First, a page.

That it was so difficult for me to figure this out that I needed to contact OKCupid directly is, to me, extremely unfortunate.
I'm certainly bummed, and considering OKCupid tells me that 10 percent of its users identify as vegetarian or vegan, I know I'm not the only one. Though the change happened quietly back in 2015 (I guess I was slow to catch on), Libonate says there have been only a small number of complaints from users. "It's hard to please everyone. Again, the option is still available to [A-list users who can] search by question," she says.
It took me awhile to figure out what she meant, but here's the way around it so that you can find other likeminded people on the site: Go to the questions tab, and type in "vegan" or "vegetarian:"
Then, select the question, and your preferred answer, and click "apply" to filter matches by other vegan and vegetarian users.
That it was so difficult for me to figure this out that I needed to contact OKCupid directly is, to me, extremely unfortunate. "We accommodate our users ever-changing taste, and at this moment we leave room for categories that we noticed were of a higher importance to our users like religion, an individual's availability, drug use, etc," Libonate explains.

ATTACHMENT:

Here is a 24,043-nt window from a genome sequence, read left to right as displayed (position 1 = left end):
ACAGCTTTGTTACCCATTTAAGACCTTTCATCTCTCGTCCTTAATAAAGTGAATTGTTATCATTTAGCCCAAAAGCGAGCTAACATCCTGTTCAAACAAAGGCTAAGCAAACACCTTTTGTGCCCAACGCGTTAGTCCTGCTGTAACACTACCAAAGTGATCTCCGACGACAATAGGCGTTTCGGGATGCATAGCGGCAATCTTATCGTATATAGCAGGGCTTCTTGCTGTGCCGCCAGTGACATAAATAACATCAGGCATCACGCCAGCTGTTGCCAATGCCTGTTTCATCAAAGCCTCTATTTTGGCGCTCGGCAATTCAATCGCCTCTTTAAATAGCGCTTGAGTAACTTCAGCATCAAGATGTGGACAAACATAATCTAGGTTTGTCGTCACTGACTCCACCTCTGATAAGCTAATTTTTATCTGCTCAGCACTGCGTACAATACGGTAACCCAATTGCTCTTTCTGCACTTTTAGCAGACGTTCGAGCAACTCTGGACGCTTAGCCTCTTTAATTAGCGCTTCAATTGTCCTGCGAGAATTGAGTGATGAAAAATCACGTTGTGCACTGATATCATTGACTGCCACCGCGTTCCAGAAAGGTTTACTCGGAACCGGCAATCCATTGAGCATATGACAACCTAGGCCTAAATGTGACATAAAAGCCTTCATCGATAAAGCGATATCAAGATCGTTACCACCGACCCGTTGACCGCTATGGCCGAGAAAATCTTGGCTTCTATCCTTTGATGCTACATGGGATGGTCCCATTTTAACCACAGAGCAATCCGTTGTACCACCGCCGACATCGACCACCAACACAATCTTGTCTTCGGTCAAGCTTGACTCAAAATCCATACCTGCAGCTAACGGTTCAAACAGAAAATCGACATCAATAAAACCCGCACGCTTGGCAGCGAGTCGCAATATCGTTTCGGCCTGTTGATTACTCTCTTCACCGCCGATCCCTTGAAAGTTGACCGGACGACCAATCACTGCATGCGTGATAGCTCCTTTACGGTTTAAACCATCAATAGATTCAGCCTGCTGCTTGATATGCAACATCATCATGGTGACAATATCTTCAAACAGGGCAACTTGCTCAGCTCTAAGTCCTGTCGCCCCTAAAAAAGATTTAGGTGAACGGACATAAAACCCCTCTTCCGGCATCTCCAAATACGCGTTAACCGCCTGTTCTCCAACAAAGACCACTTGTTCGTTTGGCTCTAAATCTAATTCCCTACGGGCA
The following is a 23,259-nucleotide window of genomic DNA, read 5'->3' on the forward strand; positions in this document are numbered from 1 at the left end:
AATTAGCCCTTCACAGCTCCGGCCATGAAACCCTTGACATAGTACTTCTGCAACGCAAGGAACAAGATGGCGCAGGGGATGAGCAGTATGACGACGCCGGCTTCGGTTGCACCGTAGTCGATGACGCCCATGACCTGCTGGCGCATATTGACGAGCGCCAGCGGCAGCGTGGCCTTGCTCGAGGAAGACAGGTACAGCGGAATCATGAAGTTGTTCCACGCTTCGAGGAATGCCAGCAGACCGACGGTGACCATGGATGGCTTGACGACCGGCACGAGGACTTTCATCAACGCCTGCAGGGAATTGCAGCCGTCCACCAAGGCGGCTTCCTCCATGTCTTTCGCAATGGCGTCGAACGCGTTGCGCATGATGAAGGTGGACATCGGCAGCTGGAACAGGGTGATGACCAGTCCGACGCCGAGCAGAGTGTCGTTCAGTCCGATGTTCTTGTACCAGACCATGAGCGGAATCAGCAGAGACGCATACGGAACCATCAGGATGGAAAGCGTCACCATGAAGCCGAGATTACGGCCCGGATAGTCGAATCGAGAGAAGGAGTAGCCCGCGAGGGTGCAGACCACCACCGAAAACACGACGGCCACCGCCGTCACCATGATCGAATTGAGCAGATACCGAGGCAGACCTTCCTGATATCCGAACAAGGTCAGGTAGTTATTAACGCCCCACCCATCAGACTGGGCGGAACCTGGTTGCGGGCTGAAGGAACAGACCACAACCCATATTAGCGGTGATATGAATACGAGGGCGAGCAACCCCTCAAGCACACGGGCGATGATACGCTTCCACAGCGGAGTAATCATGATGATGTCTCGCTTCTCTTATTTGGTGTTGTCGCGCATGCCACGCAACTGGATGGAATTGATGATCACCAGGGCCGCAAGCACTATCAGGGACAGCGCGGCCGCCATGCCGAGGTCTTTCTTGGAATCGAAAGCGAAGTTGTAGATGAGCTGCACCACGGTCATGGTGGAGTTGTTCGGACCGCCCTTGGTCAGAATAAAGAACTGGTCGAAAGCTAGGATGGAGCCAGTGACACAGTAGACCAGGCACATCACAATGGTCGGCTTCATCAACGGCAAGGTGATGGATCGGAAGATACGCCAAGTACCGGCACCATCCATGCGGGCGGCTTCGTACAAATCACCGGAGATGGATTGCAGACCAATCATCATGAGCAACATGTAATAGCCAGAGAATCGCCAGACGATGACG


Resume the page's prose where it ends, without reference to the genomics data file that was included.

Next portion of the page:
But to the 10 percent of us who identify as vegan or vegetarian on the site, this is a key part of what makes someone a good match. If I can easily search how drug-friendly someone is, I should be easily able to search whether they eat animals (and trust me, both are important to me). Why not put it back under the "More" tab, where people can select whether they'd like to see people who have dogs and cats, kids, or a PhD? Could it really take up that much space? And perhaps there isn't infinite space on the app, but then why not even at least have the option be easier to select on OKCupid.com on a computer?